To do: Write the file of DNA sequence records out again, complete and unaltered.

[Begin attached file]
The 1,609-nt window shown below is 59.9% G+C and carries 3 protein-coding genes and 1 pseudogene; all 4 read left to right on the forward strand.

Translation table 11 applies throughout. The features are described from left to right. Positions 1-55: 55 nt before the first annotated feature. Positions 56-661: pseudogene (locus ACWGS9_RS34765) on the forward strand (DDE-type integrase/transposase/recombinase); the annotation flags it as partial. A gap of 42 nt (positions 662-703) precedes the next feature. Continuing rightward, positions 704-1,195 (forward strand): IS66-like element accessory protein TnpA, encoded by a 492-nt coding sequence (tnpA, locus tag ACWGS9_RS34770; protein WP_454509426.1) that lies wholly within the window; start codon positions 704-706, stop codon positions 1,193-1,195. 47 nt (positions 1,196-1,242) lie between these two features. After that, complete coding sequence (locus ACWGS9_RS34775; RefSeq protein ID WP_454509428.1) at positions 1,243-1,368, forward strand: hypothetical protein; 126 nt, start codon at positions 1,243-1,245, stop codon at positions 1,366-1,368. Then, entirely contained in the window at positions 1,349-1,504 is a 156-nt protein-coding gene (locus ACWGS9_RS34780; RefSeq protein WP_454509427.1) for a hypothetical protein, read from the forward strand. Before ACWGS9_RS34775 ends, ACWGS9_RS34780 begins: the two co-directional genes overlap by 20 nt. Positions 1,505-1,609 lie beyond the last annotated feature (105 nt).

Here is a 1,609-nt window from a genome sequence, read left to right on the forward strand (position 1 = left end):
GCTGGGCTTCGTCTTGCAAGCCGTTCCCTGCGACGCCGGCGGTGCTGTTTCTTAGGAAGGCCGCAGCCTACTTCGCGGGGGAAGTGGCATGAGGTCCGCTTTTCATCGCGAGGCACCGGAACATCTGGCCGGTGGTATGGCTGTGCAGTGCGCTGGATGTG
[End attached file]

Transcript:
The 1,609-nt window shown below is 59.9% G+C and carries 3 protein-coding genes and 1 pseudogene; all 4 read left to right on the forward strand.

Translation table 11 applies throughout. The features are described from left to right. Positions 1-55: 55 nt before the first annotated feature. Positions 56-661: pseudogene (locus ACWGS9_RS34765) on the forward strand (DDE-type integrase/transposase/recombinase); the annotation flags it as partial. A gap of 42 nt (positions 662-703) precedes the next feature. Continuing rightward, positions 704-1,195 (forward strand): IS66-like element accessory protein TnpA, encoded by a 492-nt coding sequence (tnpA, locus tag ACWGS9_RS34770; protein WP_454509426.1) that lies wholly within the window; start codon positions 704-706, stop codon positions 1,193-1,195. 47 nt (positions 1,196-1,242) lie between these two features. After that, complete coding sequence (locus ACWGS9_RS34775; RefSeq protein ID WP_454509428.1) at positions 1,243-1,368, forward strand: hypothetical protein; 126 nt, start codon at positions 1,243-1,245, stop codon at positions 1,366-1,368. Then, entirely contained in the window at positions 1,349-1,504 is a 156-nt protein-coding gene (locus ACWGS9_RS34780; RefSeq protein WP_454509427.1) for a hypothetical protein, read from the forward strand. Before ACWGS9_RS34775 ends, ACWGS9_RS34780 begins: the two co-directional genes overlap by 20 nt. Positions 1,505-1,609 lie beyond the last annotated feature (105 nt).

Here is a 1,609-nt window from a genome sequence, read left to right on the forward strand (position 1 = left end):
GCTGGGCTTCGTCTTGCAAGCCGTTCCCTGCGACGCCGGCGGTGCTGTTTCTTAGGAAGGCCGCAGCCTACTTCGCGGGGGAAGTGGCATGAGGTCCGCTTTTCATCGCGAGGCACCGGAACATCTGGCCGGTGGTATGGCTGTGCAGTGCGCTGGATGTG